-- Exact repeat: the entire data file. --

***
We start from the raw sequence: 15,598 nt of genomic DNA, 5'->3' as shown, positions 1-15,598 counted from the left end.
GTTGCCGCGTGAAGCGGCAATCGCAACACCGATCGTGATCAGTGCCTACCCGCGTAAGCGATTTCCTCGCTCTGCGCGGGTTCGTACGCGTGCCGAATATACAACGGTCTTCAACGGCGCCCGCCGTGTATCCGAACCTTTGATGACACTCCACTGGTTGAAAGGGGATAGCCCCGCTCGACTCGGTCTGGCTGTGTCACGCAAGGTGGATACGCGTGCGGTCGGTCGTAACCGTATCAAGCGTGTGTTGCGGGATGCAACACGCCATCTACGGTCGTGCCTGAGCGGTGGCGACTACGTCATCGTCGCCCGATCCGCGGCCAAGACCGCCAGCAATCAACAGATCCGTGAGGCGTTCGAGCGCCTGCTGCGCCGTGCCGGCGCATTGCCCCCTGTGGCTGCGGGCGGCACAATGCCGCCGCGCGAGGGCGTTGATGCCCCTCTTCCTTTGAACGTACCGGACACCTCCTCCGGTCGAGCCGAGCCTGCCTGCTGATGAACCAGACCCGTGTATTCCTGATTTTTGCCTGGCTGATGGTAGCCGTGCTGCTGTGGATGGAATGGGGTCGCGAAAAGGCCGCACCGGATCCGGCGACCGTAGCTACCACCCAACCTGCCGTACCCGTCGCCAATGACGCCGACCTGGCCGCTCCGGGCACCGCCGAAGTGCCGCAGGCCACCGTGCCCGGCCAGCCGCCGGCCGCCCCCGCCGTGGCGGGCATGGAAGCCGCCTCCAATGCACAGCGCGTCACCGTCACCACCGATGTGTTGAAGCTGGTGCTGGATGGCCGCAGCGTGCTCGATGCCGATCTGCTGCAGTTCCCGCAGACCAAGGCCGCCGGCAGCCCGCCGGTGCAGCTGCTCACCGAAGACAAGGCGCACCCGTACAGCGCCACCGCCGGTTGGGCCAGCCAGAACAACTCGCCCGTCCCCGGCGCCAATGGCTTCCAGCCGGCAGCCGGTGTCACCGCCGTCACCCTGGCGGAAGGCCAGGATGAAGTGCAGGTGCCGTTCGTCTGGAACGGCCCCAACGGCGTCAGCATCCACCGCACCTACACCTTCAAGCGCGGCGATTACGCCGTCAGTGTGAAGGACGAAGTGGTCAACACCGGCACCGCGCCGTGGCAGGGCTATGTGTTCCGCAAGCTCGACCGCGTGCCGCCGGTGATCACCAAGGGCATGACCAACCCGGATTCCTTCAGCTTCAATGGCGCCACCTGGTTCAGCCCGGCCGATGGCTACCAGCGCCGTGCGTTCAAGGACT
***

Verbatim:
We start from the raw sequence: 15,598 nt of genomic DNA, 5'->3' as shown, positions 1-15,598 counted from the left end.
GTTGCCGCGTGAAGCGGCAATCGCAACACCGATCGTGATCAGTGCCTACCCGCGTAAGCGATTTCCTCGCTCTGCGCGGGTTCGTACGCGTGCCGAATATACAACGGTCTTCAACGGCGCCCGCCGTGTATCCGAACCTTTGATGACACTCCACTGGTTGAAAGGGGATAGCCCCGCTCGACTCGGTCTGGCTGTGTCACGCAAGGTGGATACGCGTGCGGTCGGTCGTAACCGTATCAAGCGTGTGTTGCGGGATGCAACACGCCATCTACGGTCGTGCCTGAGCGGTGGCGACTACGTCATCGTCGCCCGATCCGCGGCCAAGACCGCCAGCAATCAACAGATCCGTGAGGCGTTCGAGCGCCTGCTGCGCCGTGCCGGCGCATTGCCCCCTGTGGCTGCGGGCGGCACAATGCCGCCGCGCGAGGGCGTTGATGCCCCTCTTCCTTTGAACGTACCGGACACCTCCTCCGGTCGAGCCGAGCCTGCCTGCTGATGAACCAGACCCGTGTATTCCTGATTTTTGCCTGGCTGATGGTAGCCGTGCTGCTGTGGATGGAATGGGGTCGCGAAAAGGCCGCACCGGATCCGGCGACCGTAGCTACCACCCAACCTGCCGTACCCGTCGCCAATGACGCCGACCTGGCCGCTCCGGGCACCGCCGAAGTGCCGCAGGCCACCGTGCCCGGCCAGCCGCCGGCCGCCCCCGCCGTGGCGGGCATGGAAGCCGCCTCCAATGCACAGCGCGTCACCGTCACCACCGATGTGTTGAAGCTGGTGCTGGATGGCCGCAGCGTGCTCGATGCCGATCTGCTGCAGTTCCCGCAGACCAAGGCCGCCGGCAGCCCGCCGGTGCAGCTGCTCACCGAAGACAAGGCGCACCCGTACAGCGCCACCGCCGGTTGGGCCAGCCAGAACAACTCGCCCGTCCCCGGCGCCAATGGCTTCCAGCCGGCAGCCGGTGTCACCGCCGTCACCCTGGCGGAAGGCCAGGATGAAGTGCAGGTGCCGTTCGTCTGGAACGGCCCCAACGGCGTCAGCATCCACCGCACCTACACCTTCAAGCGCGGCGATTACGCCGTCAGTGTGAAGGACGAAGTGGTCAACACCGGCACCGCGCCGTGGCAGGGCTATGTGTTCCGCAAGCTCGACCGCGTGCCGCCGGTGATCACCAAGGGCATGACCAACCCGGATTCCTTCAGCTTCAATGGCGCCACCTGGTTCAGCCCGGCCGATGGCTACCAGCGCCGTGCGTTCAAGGACT